Sandy update: Cuomo orders NYC tunnels closed, fears storm surge
Related mediaSandy hits New York City Sandy: Tracking 'Superstorm' Keep track of Sandy as storm heads north Superstorm Sandy photos in Hudson Valley Sandy slams East Coast School closings, delays
Gov. Andrew Cuomo ordered two tunnels to New York City closed at about 10:30 a.m. for fear of flooding from the affects of Hurricane Sandy.
Cuomo, state and federal officials said their biggest concern were new predictions for potential historic storm surges of the Atlantic Ocean and Hudson River, flooding Long Island beaches and low-lying coastal areas.
Updated projections estimate a possible 11.7 foot water surge Monday evening near New York City at 8 or 9 p.m., compared with a peak surge for Tropical Storm Irene of 9.5 feet.
Superstorm Sandy photos in Hudson Valley
VIDEOS: Rye Playland still recovering from Sandy damage | Six months after Sandy | House approves $50.7B for Sandy aid
MORE: 5 best weather apps for iOS | Forecast
"These forecasts for the surge are really extraordinary," Cuomo said.
Flooding concerns prompted Cuomo to order the Holland Tunnel and Brooklyn Battery Tunnel (Hugh L. Carey Tunnel) closed as of 2 p.m. Bridges over the Hudson River will remain open unless winds reach 60 mph. Cuomo also called up an additional 1,000 National Guard service members to aide in emergency response and clean up.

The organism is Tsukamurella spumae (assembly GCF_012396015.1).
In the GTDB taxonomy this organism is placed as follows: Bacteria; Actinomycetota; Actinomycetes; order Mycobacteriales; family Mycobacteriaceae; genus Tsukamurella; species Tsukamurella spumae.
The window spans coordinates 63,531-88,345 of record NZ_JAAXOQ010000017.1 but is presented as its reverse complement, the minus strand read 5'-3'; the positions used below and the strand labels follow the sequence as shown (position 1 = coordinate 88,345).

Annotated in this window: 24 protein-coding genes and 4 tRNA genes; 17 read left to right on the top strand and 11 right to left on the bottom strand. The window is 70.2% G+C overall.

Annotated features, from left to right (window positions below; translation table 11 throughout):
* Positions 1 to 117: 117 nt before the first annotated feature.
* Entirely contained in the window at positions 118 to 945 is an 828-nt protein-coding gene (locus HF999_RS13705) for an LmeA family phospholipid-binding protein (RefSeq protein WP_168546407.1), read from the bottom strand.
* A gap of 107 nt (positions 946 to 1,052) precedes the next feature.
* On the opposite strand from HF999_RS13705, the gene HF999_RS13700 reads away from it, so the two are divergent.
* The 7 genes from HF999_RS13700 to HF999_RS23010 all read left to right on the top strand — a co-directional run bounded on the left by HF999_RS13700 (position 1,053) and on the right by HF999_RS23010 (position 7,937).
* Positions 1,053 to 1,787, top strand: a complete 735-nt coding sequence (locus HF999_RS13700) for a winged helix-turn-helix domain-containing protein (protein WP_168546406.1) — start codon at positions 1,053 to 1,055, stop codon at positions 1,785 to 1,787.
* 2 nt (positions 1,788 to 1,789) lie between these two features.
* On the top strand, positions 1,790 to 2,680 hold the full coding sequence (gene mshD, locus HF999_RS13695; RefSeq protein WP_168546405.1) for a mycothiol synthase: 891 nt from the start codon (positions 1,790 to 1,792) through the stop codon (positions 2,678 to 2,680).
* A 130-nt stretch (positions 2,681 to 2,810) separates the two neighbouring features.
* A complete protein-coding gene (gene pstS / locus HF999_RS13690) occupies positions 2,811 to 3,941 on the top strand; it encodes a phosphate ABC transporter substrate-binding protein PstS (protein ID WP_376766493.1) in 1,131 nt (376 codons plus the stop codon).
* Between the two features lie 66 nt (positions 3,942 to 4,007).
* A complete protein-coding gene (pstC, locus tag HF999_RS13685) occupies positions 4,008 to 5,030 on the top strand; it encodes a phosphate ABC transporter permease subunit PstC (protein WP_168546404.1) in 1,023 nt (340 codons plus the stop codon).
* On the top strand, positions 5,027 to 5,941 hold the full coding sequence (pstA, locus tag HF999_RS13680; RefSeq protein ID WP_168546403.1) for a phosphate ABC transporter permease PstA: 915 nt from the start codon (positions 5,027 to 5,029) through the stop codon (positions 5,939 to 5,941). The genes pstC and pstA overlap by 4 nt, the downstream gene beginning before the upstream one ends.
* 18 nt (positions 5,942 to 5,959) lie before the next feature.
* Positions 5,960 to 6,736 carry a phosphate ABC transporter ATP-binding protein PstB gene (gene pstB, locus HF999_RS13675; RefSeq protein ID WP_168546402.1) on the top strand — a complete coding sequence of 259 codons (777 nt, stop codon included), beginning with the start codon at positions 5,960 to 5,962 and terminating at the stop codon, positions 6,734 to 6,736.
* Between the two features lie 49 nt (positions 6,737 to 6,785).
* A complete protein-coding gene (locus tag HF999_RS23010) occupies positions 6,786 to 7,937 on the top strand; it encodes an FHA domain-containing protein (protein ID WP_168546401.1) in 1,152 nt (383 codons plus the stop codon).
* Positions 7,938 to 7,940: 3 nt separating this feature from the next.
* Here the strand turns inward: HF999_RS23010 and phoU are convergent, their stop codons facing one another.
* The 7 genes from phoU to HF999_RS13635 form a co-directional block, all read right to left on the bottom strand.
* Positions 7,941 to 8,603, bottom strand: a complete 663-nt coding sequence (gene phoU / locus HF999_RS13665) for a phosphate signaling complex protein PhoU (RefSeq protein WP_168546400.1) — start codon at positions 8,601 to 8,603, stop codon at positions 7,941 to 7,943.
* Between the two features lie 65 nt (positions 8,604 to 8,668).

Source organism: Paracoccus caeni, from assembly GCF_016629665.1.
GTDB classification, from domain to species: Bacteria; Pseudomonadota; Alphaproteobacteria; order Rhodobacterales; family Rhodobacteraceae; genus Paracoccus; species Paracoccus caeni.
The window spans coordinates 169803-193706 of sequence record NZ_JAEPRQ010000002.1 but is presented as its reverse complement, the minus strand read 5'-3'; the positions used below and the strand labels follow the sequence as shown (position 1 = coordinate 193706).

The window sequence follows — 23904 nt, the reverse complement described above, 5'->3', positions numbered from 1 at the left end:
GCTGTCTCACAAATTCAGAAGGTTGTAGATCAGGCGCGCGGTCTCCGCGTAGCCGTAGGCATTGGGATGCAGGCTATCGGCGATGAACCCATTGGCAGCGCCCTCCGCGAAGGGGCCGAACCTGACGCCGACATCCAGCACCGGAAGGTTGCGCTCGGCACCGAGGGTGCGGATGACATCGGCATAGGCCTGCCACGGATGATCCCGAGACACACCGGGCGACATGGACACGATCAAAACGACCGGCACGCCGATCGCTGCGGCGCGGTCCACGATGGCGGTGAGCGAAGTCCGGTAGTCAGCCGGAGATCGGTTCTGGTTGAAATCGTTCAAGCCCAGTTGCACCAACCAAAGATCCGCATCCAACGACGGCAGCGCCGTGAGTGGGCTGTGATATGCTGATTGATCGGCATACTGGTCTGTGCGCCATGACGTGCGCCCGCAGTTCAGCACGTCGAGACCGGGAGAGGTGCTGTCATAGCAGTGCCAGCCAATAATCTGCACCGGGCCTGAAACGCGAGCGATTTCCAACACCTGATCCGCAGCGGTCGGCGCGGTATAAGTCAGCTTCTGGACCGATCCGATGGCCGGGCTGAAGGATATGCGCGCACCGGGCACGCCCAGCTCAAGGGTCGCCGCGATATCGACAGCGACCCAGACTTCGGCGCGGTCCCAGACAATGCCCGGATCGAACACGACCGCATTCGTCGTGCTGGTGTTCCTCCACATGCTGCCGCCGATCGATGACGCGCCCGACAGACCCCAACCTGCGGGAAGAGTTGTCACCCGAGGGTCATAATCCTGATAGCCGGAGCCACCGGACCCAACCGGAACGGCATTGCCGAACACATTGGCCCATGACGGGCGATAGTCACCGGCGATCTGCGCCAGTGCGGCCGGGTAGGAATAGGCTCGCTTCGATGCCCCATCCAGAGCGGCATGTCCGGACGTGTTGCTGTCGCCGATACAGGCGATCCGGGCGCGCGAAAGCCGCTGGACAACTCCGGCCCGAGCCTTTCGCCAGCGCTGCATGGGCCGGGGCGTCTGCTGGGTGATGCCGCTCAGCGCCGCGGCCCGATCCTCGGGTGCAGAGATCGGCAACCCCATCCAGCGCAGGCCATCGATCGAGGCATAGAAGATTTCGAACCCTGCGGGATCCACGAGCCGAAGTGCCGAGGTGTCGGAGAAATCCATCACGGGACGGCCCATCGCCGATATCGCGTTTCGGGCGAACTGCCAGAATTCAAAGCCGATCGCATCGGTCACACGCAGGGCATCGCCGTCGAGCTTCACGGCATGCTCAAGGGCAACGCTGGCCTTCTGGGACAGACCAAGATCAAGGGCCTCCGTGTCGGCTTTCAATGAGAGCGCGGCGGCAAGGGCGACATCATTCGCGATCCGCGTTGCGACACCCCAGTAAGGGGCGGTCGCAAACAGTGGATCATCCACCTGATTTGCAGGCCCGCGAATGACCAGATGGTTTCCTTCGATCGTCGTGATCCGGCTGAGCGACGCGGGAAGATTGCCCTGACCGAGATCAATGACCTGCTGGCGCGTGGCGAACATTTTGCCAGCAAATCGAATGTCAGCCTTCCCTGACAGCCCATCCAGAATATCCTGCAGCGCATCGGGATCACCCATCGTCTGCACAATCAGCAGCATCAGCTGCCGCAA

In our area, water from the Hudson River has already started swamping Piermont and communities on the Sound Shore -- Mamaroneck and Port Chester -- are experiencing some flooding along the waterfront.
Cuomo also visited the World Trade Center site Monday morning and expressed concern over flooding because of the ongoing construction there.
"God bless them. That is the site of resilience and the site of can-do," Cuomo said, noting that workers have piled thousands of sandbags and have water pumps at the ready. "I believe they're prepared for it."
Cuomo urged New Yorkers to also stay safe and stay off the roads.
"You do not need to be going to the beach to take pictures," Cuomo said. "Don't be fooled. Don't look out the window and say 'well it doesn't' look so bad.' Keep yourself safe and use common sense."